|Image Source: CNN|
The media often refers to President Duterte as being "tough-talking" or even "foul-mouthed" given his proclivity for speaking his mind quite openly and without tact. Based on various stories and news accounts, he has always spoken this way going back to his time Mayor of Davao City and he's brought that sort of discourse to the Presidency. The only challenge is that his choice of words and manner of speech are hardly what is considered to be diplomatic when it comes to international circles.
Some will say that this shouldn't be an issue. The President is free to speak however he wishes, they will argue. And while this may be true, the international community is also free to react freely and say whatever they want in turn. And in the global political arena, every statement issued to the media is often a well-calculated statement with a particular message or intent that is meant to be communicated.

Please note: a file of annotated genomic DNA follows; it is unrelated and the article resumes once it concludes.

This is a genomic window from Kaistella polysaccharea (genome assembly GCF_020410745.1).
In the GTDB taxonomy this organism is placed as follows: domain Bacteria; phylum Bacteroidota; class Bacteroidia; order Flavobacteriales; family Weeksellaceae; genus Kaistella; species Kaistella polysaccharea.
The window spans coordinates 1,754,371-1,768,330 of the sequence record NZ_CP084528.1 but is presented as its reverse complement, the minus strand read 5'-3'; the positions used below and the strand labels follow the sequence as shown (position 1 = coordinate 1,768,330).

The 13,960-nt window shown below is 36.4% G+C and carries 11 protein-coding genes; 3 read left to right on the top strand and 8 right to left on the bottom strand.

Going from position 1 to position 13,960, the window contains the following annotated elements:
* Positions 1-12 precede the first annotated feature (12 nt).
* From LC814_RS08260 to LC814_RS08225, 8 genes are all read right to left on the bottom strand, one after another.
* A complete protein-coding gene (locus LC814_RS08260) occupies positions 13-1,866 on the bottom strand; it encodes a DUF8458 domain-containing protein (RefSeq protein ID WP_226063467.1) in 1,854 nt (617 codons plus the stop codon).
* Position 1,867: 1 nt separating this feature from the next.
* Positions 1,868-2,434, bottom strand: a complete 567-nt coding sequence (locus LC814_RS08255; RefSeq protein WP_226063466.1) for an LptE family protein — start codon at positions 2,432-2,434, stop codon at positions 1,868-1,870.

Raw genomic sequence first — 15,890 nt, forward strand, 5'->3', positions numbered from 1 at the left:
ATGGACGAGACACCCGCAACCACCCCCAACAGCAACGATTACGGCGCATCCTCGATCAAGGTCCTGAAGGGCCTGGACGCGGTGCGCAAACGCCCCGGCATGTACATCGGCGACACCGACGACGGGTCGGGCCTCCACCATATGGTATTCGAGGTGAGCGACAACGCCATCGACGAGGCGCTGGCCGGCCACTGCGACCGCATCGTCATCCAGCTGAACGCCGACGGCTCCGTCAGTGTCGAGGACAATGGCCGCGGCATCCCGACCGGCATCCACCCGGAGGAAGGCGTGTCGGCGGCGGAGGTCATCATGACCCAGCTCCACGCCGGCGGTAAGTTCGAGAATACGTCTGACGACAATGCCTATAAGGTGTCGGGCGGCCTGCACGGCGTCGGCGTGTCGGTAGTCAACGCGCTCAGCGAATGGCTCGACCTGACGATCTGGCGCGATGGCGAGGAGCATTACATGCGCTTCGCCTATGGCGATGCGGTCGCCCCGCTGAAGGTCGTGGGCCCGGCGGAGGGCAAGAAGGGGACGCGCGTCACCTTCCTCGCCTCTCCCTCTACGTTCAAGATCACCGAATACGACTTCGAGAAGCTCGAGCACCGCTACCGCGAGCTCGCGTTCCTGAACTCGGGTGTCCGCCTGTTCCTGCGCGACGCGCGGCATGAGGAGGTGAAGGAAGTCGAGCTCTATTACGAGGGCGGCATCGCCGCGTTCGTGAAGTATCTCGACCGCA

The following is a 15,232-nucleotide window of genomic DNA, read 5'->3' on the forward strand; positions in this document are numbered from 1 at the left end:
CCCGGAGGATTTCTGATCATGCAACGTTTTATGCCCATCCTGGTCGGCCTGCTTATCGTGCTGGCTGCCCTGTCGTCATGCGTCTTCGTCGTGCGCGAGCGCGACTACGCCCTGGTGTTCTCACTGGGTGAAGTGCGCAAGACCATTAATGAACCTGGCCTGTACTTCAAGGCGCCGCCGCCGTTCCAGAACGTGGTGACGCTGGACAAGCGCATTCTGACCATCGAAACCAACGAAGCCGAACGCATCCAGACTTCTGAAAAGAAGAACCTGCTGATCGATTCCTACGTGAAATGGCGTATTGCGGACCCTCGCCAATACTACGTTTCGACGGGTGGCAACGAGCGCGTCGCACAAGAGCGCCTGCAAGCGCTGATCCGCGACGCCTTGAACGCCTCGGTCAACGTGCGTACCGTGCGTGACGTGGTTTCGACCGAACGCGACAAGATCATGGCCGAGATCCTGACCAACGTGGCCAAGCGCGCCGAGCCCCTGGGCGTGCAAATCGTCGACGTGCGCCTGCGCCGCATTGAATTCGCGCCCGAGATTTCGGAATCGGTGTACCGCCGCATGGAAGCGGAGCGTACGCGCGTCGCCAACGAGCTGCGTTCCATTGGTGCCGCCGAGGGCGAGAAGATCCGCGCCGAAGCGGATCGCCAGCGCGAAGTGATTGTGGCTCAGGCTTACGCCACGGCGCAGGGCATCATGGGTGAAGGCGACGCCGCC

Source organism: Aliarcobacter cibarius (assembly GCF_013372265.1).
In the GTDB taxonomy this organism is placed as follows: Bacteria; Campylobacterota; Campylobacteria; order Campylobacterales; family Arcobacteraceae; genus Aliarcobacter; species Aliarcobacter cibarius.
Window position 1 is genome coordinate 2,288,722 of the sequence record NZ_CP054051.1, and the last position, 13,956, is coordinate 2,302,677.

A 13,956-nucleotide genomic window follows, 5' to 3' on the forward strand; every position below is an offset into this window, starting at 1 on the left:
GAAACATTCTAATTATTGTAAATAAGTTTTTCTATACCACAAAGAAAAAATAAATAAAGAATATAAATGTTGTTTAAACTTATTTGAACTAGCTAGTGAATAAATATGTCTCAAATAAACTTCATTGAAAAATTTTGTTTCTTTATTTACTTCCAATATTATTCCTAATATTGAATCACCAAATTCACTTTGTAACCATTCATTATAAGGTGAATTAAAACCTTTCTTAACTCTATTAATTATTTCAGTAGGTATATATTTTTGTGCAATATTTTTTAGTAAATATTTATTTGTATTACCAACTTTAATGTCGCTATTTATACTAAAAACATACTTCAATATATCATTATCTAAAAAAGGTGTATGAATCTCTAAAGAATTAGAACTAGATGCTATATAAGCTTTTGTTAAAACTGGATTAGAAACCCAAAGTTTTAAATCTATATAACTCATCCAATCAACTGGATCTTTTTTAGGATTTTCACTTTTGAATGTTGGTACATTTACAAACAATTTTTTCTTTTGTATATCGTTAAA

Duterte's fire-brand statements have served well to gain the support of the common folk thus winning him the last election. It's great fear-mongering rhetoric that continues to help gain support for his other initiatives and his on-going war on drugs. But it's obvious that he's used to addressed local audiences alone and has not been considering the fact that he's still President and his public statements are matters of international interest.
Thus we have odd media moment's like today's back and forth where the President's strong statements on Monday have been retracted and massaged by the DFA secretary in order to save face and not further damage foreign relations with countries like the US. One moment we have him saying how strong he is and how he answers to no foreign power. The next you have his office sending their formal regrets to US President Obama.
So much for a clear show of strength, even if only in principle.